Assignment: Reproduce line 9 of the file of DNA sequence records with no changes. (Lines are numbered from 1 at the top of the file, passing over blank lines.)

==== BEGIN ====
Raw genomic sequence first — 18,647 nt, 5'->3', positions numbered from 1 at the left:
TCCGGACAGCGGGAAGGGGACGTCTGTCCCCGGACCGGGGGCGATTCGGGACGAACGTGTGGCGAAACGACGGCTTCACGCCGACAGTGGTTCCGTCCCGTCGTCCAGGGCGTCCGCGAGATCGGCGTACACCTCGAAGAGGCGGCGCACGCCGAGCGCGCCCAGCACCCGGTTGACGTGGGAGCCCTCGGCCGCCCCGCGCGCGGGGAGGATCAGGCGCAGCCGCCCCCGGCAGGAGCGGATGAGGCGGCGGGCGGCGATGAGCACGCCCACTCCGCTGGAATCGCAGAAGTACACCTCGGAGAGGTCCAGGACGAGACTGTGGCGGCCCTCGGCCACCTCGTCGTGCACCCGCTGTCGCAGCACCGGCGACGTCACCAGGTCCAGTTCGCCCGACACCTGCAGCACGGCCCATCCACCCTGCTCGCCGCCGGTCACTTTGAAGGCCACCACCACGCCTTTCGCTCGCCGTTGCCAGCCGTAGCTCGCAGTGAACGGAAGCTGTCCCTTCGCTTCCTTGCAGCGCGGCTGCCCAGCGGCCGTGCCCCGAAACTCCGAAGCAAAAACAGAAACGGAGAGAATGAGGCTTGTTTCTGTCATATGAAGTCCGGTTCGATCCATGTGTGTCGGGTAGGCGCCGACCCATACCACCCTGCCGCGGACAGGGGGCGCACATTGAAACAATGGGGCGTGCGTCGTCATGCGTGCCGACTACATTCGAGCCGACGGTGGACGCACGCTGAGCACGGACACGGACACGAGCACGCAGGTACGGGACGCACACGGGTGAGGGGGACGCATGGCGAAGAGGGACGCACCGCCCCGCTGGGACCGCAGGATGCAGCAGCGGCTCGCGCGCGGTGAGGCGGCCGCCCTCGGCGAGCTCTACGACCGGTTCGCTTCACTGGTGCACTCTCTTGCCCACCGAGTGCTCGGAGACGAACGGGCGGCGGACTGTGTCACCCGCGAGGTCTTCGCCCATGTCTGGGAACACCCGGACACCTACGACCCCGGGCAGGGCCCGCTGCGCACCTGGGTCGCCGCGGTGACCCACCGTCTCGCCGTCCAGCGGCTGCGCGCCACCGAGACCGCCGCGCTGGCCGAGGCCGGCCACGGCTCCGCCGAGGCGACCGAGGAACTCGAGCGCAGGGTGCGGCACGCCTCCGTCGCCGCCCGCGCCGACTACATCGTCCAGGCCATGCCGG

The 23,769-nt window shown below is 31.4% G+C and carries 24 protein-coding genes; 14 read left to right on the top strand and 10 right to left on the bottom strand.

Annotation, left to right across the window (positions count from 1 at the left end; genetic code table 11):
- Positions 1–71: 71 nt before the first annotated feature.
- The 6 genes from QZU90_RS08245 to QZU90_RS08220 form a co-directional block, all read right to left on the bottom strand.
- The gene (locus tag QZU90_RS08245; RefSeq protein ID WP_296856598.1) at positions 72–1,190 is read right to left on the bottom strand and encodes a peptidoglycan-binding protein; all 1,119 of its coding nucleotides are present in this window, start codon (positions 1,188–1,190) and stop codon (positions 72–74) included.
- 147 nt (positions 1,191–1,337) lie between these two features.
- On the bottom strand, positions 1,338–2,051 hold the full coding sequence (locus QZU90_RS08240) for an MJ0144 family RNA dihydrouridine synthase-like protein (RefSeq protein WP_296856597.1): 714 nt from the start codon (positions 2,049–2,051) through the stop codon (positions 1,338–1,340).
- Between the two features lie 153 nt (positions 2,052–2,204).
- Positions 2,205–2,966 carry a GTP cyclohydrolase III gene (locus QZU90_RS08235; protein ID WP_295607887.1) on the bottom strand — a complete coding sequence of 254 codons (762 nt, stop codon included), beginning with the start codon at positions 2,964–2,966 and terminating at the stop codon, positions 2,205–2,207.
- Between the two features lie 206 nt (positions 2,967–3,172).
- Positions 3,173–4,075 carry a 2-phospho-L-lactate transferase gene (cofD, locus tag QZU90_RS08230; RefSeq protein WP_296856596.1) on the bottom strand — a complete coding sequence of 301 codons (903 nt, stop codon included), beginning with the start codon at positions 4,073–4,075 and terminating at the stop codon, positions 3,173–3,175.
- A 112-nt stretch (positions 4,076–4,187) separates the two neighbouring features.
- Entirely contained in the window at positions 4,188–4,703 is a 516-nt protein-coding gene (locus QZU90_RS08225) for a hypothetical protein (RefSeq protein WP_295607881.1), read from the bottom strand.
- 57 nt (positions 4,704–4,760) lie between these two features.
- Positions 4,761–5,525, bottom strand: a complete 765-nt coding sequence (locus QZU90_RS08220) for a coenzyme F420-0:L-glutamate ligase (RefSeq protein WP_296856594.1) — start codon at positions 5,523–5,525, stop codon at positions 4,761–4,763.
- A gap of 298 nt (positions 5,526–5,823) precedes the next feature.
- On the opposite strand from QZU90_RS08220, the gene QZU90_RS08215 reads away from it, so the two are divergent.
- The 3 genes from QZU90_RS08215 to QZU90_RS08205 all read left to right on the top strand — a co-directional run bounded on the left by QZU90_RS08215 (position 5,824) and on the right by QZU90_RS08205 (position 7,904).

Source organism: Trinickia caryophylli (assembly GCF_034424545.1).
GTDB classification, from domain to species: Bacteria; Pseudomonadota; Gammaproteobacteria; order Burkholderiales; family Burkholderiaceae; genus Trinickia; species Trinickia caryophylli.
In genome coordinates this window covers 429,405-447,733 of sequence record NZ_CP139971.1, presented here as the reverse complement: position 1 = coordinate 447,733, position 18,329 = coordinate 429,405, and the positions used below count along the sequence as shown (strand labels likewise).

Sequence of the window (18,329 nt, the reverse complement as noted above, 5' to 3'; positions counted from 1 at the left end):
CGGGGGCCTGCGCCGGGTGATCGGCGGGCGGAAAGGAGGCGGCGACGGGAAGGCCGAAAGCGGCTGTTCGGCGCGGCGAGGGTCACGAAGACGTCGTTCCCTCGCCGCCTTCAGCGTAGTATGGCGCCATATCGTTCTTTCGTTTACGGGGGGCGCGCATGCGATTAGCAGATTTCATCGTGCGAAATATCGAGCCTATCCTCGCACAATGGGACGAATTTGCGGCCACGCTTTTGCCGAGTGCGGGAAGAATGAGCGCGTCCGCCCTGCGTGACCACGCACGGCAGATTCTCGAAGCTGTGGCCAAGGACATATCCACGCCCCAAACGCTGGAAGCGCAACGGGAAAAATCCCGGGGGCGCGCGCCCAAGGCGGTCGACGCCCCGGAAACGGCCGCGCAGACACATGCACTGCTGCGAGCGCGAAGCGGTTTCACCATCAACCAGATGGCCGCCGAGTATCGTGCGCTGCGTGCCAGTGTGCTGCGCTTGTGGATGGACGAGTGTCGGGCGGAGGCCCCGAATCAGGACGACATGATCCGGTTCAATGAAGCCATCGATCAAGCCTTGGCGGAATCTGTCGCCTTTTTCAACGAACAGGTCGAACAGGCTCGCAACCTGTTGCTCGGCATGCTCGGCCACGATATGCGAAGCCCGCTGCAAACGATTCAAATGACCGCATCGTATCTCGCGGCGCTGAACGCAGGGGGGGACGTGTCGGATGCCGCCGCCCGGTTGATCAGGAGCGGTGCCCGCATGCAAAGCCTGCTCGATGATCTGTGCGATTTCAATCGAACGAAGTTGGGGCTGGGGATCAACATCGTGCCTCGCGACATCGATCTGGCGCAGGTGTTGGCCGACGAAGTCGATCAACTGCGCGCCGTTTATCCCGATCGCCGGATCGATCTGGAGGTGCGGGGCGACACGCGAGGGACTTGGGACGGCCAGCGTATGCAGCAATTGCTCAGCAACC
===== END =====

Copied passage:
- On the bottom strand, positions 1,338–2,051 hold the full coding sequence (locus QZU90_RS08240) for an MJ0144 family RNA dihydrouridine synthase-like protein (RefSeq protein WP_296856597.1): 714 nt from the start codon (positions 2,049–2,051) through the stop codon (positions 1,338–1,340).